There are indications that Lord Reed might have considered transfers of traceable property as an “exception” to the general rule (see ITC [51] and [70]). If so, it would not be entirely easy to see why. Where a defendant receives the traceable proceeds of property, the defendant will be subject to proprietary remedies for the recovery of the property. Those consequences follow not from the law of restitution but from equitable rules relating to personal property (see Foskett v McKeown [2001] 1 AC 102). It is not immediately obvious why unjust enrichment is necessary against a recipient of traceable property. In Relfo the claim for recovery of traceable property was simply an alternative to unjust enrichment if tracing did not work.

In contrast, the non-availability of tracing is an additional reason for denying indirect restitution at least against innocent parties. If unjust enrichment could supply a remedy against a third party whenever the law of property would refuse one, the strictures of tracing could simply be ignored. Why would it then be necessary, for example, for the claimant to establish a proprietary base at all? When Lord Reed refers to the absence of any right to trace funds he more probably had this negative consideration in mind as another basis for refusing to recognise exceptions. Indeed this certainly seems to have been a reason for rejecting the claims of the ITCs (see ITC [70]).

INCIDENTALLY CONFERRED BENEFITS

Even in a two party case, the requirement for loss will not be satisfied if the benefit to the claimant was merely an “incidental or collateral” result of the claimant’s expenditure. The claimant may well have received what he bargained for as the counterpart of any expenditure (see ITC [52]). Examples of collateral benefits can be found in the case law (referred to in ITC [53]–[58]):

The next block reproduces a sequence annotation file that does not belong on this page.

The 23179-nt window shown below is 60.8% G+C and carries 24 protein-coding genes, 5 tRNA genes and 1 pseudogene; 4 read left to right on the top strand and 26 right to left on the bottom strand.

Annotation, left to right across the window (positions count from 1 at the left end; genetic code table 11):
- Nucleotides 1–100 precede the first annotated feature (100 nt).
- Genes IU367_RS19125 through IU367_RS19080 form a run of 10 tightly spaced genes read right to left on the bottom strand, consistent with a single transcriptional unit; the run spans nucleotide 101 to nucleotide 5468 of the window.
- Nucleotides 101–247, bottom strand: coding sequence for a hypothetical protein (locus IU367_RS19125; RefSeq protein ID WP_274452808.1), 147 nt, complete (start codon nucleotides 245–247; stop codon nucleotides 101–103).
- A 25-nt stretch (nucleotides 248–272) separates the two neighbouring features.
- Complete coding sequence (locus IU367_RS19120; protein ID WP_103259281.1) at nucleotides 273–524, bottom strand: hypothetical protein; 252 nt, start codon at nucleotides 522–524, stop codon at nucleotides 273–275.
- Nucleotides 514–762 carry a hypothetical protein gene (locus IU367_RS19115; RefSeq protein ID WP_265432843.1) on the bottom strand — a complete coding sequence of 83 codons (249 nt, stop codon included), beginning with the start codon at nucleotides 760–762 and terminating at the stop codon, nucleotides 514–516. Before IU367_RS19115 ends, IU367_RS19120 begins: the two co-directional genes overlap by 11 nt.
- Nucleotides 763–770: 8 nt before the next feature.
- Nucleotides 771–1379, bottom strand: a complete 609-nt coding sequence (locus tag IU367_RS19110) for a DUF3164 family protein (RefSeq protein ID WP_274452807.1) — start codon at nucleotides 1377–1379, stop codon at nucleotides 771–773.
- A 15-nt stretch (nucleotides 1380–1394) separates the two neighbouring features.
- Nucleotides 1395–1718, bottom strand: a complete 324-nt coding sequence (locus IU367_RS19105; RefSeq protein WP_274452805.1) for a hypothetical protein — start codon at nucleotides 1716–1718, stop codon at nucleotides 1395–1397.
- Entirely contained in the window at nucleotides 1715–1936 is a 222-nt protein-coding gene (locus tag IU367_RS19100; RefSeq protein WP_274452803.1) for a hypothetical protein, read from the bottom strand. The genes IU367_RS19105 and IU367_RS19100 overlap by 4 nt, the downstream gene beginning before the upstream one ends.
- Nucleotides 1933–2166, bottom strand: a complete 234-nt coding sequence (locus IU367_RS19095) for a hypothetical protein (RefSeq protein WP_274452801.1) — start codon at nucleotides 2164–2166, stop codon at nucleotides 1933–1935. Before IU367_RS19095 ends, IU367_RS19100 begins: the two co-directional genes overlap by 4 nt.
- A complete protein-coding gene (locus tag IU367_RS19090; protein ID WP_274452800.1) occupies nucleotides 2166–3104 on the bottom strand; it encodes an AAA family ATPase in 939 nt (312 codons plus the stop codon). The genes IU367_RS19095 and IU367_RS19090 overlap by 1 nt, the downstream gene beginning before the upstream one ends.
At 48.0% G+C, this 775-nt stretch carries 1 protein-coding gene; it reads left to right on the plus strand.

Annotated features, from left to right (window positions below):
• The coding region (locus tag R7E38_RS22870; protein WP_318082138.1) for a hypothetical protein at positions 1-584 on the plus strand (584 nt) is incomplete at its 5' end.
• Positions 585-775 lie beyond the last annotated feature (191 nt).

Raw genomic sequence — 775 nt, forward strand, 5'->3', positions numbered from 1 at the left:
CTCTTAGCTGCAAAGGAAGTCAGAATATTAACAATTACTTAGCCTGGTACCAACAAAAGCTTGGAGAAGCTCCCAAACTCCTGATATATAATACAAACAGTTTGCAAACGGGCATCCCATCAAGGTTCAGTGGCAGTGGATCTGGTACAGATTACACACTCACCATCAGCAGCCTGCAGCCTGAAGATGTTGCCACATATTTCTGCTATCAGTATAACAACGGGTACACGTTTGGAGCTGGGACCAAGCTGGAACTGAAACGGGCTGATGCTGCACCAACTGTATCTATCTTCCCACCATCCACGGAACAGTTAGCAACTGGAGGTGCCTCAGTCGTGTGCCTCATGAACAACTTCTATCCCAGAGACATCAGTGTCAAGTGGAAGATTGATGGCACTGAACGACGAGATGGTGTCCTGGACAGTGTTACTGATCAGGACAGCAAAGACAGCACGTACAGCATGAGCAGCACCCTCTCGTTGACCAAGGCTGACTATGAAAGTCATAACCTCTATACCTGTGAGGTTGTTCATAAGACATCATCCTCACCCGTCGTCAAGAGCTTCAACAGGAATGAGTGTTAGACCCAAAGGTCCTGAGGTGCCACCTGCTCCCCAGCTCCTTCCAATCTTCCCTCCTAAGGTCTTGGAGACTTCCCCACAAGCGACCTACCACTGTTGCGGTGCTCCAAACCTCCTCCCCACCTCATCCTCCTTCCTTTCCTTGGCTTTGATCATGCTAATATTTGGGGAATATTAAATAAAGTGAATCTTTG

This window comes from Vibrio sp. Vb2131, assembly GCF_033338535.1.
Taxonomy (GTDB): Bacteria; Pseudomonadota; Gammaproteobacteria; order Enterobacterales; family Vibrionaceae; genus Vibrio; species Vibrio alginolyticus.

• The classic examples of incidental benefit, given by Lord Dunedin in Edinburgh and District Tramways Co Ltd v Courtenay (1909) SC 99 at 105, are the man who by felling the trees improves his neighbour’s house and Lord Halsbury’s house-owner whose coal fire heats his neighbour’s house (see Ruabon p 12).
  • In Ruabon itself a damaged ship was in a dry dock for repairs at the insurers’ expense. While it was being repaired the owners took advantage of its presence by having it surveyed. The owners were not liable to the insurers for the port fees because there was no increase in cost to the insurer who suffered no loss and obtained what it bargained for.
  • In TFL “A” sought restitution from “B” to recover A’s legal costs incurred in unsuccessful proceedings against “C”. A had lost those proceedings because C was held liable to B, not A. B had been enriched by having its rights clarified. Summary judgment was refused because the causal link of A’s mistake and B’s benefit was arguably sufficient. This was wrong. There had been no direct transfer from A to B. B’s benefit was merely incidental to A pursuing its own objective. Nor was this unjust: A had received the legal services it had bargained for.